Good morning, Folks!
On this Thanksgiving Eve, I want to share a review concerning ‘Out There: Essays on the Lower Big Bend.’ It was from Ron Secoy, an Army combat veteran and cowboy poet who now calls Oklahoma home. I met Ron at the book festival in Hico and he bought a softcover copy then. I asked him to let me know what he thought when finished, and his response follows below.
Thank you, Ron.
Some of you reading this might be headed to the Big Bend today, tomorrow, or sometime during the upcoming holiday season. If you are, I wish you a safe and memorable journey. I’ve been wandering that country for some sixty years now, first with my older family and kin and now often alone following their eventual passing.
I’ll never see it all.
Most likely, you won’t either. But if you want a jump start to seeing what you can, you will find this book to be a primer like no other. There is also an audio version, so you can listen as you travel along.
‘Out There’ was a labor of love, a sharing of hard won knowledge and a remembrance of those who came before.
God bless and Happy Thanksgiving to all,
Ben H. English
‘Graying but still game’
“A quote from the Bruce Kiskaddon poem The Time to Decide is what drew me to your book Out There: Essays on the Lower Big Bend, being a cowboy poet and an admirer of Kiskaddon. After reading the ensuing comments, I figured that the book needed further investigation and gladly bought it. I haven’t been disappointed and being I read like I eat, I set out to devour the book.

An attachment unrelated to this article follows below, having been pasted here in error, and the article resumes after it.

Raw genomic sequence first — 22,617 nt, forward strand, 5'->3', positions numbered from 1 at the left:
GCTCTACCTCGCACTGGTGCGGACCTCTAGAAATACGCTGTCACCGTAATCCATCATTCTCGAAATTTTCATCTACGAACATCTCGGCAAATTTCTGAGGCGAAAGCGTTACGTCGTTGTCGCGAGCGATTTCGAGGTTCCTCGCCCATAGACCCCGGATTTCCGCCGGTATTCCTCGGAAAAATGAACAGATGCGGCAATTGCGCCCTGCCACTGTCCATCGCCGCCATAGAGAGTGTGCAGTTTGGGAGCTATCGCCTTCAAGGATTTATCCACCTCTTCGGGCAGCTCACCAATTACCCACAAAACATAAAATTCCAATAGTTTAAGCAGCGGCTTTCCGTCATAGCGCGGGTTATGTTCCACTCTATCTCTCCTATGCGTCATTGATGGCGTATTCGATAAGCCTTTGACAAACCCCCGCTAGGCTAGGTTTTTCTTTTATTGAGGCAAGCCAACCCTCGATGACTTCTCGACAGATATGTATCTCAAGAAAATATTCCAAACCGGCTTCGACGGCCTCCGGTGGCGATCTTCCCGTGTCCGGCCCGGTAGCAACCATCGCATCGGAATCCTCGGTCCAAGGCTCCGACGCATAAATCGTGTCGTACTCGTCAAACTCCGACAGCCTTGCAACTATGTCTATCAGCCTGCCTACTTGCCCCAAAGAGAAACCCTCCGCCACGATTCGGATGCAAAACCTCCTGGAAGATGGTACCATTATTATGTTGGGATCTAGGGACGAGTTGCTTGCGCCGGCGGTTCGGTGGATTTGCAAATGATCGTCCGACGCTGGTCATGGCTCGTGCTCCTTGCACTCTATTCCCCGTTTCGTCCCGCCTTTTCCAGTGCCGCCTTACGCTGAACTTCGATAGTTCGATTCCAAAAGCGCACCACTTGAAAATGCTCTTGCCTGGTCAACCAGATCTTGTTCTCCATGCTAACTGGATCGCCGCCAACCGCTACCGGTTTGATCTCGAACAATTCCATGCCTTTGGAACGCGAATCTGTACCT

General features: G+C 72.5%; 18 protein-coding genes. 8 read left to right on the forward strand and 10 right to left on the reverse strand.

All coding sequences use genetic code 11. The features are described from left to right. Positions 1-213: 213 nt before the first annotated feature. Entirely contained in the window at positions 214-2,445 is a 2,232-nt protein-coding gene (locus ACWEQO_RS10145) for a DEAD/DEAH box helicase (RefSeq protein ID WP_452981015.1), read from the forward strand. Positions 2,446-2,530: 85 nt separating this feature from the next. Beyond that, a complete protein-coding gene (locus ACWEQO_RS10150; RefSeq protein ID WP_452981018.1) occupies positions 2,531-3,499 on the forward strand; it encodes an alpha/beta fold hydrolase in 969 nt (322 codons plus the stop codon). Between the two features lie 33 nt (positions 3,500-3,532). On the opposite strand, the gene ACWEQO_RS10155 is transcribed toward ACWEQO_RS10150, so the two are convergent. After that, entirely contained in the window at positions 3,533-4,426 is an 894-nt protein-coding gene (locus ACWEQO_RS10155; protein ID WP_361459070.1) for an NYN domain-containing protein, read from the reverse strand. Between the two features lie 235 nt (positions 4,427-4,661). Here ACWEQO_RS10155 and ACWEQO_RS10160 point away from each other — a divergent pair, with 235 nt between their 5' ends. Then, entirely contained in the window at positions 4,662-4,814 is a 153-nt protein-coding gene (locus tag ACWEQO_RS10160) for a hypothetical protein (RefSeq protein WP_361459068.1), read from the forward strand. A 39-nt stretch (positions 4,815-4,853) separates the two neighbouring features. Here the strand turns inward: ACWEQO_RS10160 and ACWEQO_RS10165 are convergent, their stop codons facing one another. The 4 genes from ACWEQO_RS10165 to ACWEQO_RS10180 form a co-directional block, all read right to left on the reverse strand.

The use of quotes from various people as introduction to each vignette of the multiple features of the lower Big Bend area of Texas were like hors d’oeuvres or wine preparing the palate for a multi-course meal. Each one had a taste of its own and whet my whistle for the food to follow.
The courses that followed were like sitting down to a feast that couldn’t be fully appreciated or enjoyed unless each were ingested slowly, savoring the flavor, aroma, color and consistency of each one. While the description of each area were hearty enough on their own, the back story, history, personal observations and photos made each course unique and memorable.
I preferred to eat in bites picked from various parts of the book. No rushing as I consumed. I let my food settle and then went on to the next morsel. Sometimes I back tracked, feeling like I missed the nuance of the dish. Each mouthful was an epicurean experience without the need for condiments.
The whole book was a culinary success. I really couldn’t tell you when I reached dessert. There was no formality to my dining but not done casually either. I was aware that I wasn’t consuming but dining; not feeding but feasting and not overeating but indulging my appetite.
I’m sure the meal is not over, and I’ll find myself going back for late night snacks or wanting to revisit the taste of the book. And to paraphrase another famous author, “it’s a moveable feast”.”
Creative Texts Publishers
Billy the Kid Museum
The Stable Performance Cars
Front Street Books
Julie Brunson Childs
Tom Green County Library System